[JURIST] Three US Justice Department agencies - the Drug Enforcement Agency (DEA) [official website], the Bureau of Alcohol, Tobacco, Firearms and Explosives (ATF) [official website] and the FBI [official website] - are freezing or slowing recruitment efforts largely as a result of a lack of increased funding from Congress' failure to approve requested 2007 budget increases [San Francisco Chronicle report] for the Justice Department. The DEA and ATF have said they are freezing the hiring of new employees, even though both agencies anticipate large numbers of unfilled positions this year. The FBI has slowed its hiring but will continue to hire for positions deemed essential. As the agencies await a decision by lawmakers if, and whether, to increase funding, they will continue to operate based on their 2006 budgets. But increased costs across the board, including an imminent increase of the federal minimum wage [AP report], make working with last year's budget unreasonable.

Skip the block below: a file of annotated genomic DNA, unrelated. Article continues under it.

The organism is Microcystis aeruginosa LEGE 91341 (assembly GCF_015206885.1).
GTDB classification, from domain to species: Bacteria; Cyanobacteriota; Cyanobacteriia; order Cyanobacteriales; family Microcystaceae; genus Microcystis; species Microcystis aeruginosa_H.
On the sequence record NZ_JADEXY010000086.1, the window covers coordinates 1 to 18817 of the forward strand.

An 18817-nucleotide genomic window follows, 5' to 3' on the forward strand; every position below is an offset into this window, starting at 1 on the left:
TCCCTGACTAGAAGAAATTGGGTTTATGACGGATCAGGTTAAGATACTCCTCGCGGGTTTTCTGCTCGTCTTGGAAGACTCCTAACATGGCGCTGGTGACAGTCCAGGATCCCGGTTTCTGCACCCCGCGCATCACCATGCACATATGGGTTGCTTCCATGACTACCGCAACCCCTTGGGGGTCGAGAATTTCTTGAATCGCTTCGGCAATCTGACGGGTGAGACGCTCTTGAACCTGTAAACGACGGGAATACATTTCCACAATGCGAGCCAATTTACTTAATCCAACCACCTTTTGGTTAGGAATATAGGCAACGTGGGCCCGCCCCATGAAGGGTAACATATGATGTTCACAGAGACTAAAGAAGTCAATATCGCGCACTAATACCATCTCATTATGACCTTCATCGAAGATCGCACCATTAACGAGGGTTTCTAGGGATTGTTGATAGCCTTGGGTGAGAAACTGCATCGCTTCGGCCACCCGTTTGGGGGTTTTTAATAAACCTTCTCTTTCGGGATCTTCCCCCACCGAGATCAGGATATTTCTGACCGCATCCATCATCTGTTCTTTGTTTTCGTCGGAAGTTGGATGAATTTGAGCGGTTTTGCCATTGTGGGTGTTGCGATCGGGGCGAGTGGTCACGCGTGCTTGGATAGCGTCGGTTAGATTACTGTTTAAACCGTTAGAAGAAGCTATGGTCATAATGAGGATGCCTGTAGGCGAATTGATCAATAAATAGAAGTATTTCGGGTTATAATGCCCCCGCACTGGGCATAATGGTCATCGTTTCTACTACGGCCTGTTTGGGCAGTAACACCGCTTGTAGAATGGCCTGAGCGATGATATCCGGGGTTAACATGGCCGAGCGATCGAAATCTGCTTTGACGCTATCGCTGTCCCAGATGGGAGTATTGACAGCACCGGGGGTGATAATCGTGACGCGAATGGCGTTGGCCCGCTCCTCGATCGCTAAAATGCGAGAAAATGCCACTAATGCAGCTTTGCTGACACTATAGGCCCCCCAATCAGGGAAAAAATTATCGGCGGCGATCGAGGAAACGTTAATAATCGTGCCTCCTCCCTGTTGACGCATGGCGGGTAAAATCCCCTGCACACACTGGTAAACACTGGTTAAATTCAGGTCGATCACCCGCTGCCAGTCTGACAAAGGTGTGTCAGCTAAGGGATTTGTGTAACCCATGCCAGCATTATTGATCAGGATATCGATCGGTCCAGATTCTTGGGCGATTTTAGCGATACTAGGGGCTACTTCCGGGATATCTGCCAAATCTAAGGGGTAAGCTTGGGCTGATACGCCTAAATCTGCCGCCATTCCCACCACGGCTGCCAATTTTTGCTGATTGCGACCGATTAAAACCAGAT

The 2006 budget [White House website] shows that last year the FBI received $5.7 billion in federal funding while the DEA received $2.4 billion. The DEA said it would be unable to sustain employment at its current level if Congress does not allot an additional $95 million, and ATF officials say they need $71 million more in order to maintain its 4,900 employees. Observers say that the failure to approve 2007 budgets for the DOJ agencies could impede efforts to counter both violent crime and terrorism. While other agencies are feeling the burden of the lack of budget approval, Congress has already approved budgets for the military and for homeland security. AP has more.